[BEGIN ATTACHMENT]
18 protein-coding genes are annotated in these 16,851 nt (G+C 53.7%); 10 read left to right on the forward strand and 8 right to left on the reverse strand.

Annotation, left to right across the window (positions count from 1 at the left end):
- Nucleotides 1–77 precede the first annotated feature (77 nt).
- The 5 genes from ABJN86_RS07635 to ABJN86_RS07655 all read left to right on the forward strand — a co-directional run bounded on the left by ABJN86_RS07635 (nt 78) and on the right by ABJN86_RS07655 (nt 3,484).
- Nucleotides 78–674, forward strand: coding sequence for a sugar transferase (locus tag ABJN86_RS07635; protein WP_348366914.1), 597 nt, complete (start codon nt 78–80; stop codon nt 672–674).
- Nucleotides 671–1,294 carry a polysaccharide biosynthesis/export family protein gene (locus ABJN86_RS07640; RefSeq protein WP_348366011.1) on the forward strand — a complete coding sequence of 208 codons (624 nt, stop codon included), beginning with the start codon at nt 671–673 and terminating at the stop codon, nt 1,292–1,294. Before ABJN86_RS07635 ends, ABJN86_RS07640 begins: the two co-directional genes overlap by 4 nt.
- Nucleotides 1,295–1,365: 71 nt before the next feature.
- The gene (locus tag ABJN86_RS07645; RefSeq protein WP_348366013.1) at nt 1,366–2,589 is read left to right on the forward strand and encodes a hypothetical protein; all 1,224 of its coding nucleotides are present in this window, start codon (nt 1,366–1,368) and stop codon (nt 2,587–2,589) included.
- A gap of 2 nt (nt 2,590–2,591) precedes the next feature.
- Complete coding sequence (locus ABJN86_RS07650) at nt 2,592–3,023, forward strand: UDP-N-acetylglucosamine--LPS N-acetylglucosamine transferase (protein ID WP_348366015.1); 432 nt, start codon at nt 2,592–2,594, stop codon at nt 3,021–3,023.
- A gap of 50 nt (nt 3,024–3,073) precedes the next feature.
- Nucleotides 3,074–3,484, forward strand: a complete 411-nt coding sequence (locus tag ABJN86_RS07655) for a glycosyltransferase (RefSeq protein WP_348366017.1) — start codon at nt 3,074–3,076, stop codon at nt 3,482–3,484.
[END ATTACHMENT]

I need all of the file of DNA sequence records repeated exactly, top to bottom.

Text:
18 protein-coding genes are annotated in these 16,851 nt (G+C 53.7%); 10 read left to right on the forward strand and 8 right to left on the reverse strand.

Annotation, left to right across the window (positions count from 1 at the left end):
- Nucleotides 1–77 precede the first annotated feature (77 nt).
- The 5 genes from ABJN86_RS07635 to ABJN86_RS07655 all read left to right on the forward strand — a co-directional run bounded on the left by ABJN86_RS07635 (nt 78) and on the right by ABJN86_RS07655 (nt 3,484).
- Nucleotides 78–674, forward strand: coding sequence for a sugar transferase (locus tag ABJN86_RS07635; protein WP_348366914.1), 597 nt, complete (start codon nt 78–80; stop codon nt 672–674).
- Nucleotides 671–1,294 carry a polysaccharide biosynthesis/export family protein gene (locus ABJN86_RS07640; RefSeq protein WP_348366011.1) on the forward strand — a complete coding sequence of 208 codons (624 nt, stop codon included), beginning with the start codon at nt 671–673 and terminating at the stop codon, nt 1,292–1,294. Before ABJN86_RS07635 ends, ABJN86_RS07640 begins: the two co-directional genes overlap by 4 nt.
- Nucleotides 1,295–1,365: 71 nt before the next feature.
- The gene (locus tag ABJN86_RS07645; RefSeq protein WP_348366013.1) at nt 1,366–2,589 is read left to right on the forward strand and encodes a hypothetical protein; all 1,224 of its coding nucleotides are present in this window, start codon (nt 1,366–1,368) and stop codon (nt 2,587–2,589) included.
- A gap of 2 nt (nt 2,590–2,591) precedes the next feature.
- Complete coding sequence (locus ABJN86_RS07650) at nt 2,592–3,023, forward strand: UDP-N-acetylglucosamine--LPS N-acetylglucosamine transferase (protein ID WP_348366015.1); 432 nt, start codon at nt 2,592–2,594, stop codon at nt 3,021–3,023.
- A gap of 50 nt (nt 3,024–3,073) precedes the next feature.
- Nucleotides 3,074–3,484, forward strand: a complete 411-nt coding sequence (locus tag ABJN86_RS07655) for a glycosyltransferase (RefSeq protein WP_348366017.1) — start codon at nt 3,074–3,076, stop codon at nt 3,482–3,484.